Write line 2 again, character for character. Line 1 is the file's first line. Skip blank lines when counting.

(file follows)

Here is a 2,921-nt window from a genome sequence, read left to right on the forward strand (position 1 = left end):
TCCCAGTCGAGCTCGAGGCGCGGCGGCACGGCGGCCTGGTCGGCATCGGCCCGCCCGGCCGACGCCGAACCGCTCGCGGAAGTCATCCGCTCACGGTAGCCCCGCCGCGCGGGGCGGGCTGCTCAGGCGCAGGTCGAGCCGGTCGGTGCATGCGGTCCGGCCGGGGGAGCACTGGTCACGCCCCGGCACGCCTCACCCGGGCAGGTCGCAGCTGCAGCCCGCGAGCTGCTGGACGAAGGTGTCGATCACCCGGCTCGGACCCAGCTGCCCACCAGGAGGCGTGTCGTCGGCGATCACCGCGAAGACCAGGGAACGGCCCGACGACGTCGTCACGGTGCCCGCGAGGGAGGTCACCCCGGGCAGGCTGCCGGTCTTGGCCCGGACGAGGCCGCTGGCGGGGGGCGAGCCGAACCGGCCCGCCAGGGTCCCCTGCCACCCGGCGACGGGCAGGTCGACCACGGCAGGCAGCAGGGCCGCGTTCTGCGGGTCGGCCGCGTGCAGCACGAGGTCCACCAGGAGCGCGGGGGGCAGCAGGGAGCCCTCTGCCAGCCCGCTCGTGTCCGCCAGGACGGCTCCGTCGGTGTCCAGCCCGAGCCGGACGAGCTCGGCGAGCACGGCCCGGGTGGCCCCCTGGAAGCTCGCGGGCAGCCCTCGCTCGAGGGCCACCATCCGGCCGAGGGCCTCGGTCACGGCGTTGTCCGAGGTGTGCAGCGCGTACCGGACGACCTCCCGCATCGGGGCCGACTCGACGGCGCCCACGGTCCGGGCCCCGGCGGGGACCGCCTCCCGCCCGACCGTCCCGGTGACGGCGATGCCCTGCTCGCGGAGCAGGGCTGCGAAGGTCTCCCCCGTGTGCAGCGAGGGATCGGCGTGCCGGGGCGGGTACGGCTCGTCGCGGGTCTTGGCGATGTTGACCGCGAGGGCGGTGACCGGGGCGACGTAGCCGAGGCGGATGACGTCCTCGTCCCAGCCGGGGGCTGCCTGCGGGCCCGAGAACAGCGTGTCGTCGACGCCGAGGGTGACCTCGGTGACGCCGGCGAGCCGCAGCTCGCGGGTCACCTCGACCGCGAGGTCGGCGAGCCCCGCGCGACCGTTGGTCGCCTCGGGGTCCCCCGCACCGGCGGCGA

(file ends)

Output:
TCCCAGTCGAGCTCGAGGCGCGGCGGCACGGCGGCCTGGTCGGCATCGGCCCGCCCGGCCGACGCCGAACCGCTCGCGGAAGTCATCCGCTCACGGTAGCCCCGCCGCGCGGGGCGGGCTGCTCAGGCGCAGGTCGAGCCGGTCGGTGCATGCGGTCCGGCCGGGGGAGCACTGGTCACGCCCCGGCACGCCTCACCCGGGCAGGTCGCAGCTGCAGCCCGCGAGCTGCTGGACGAAGGTGTCGATCACCCGGCTCGGACCCAGCTGCCCACCAGGAGGCGTGTCGTCGGCGATCACCGCGAAGACCAGGGAACGGCCCGACGACGTCGTCACGGTGCCCGCGAGGGAGGTCACCCCGGGCAGGCTGCCGGTCTTGGCCCGGACGAGGCCGCTGGCGGGGGGCGAGCCGAACCGGCCCGCCAGGGTCCCCTGCCACCCGGCGACGGGCAGGTCGACCACGGCAGGCAGCAGGGCCGCGTTCTGCGGGTCGGCCGCGTGCAGCACGAGGTCCACCAGGAGCGCGGGGGGCAGCAGGGAGCCCTCTGCCAGCCCGCTCGTGTCCGCCAGGACGGCTCCGTCGGTGTCCAGCCCGAGCCGGACGAGCTCGGCGAGCACGGCCCGGGTGGCCCCCTGGAAGCTCGCGGGCAGCCCTCGCTCGAGGGCCACCATCCGGCCGAGGGCCTCGGTCACGGCGTTGTCCGAGGTGTGCAGCGCGTACCGGACGACCTCCCGCATCGGGGCCGACTCGACGGCGCCCACGGTCCGGGCCCCGGCGGGGACCGCCTCCCGCCCGACCGTCCCGGTGACGGCGATGCCCTGCTCGCGGAGCAGGGCTGCGAAGGTCTCCCCCGTGTGCAGCGAGGGATCGGCGTGCCGGGGCGGGTACGGCTCGTCGCGGGTCTTGGCGATGTTGACCGCGAGGGCGGTGACCGGGGCGACGTAGCCGAGGCGGATGACGTCCTCGTCCCAGCCGGGGGCTGCCTGCGGGCCCGAGAACAGCGTGTCGTCGACGCCGAGGGTGACCTCGGTGACGCCGGCGAGCCGCAGCTCGCGGGTCACCTCGACCGCGAGGTCGGCGAGCCCCGCGCGACCGTTGGTCGCCTCGGGGTCCCCCGCACCGGCGGCGA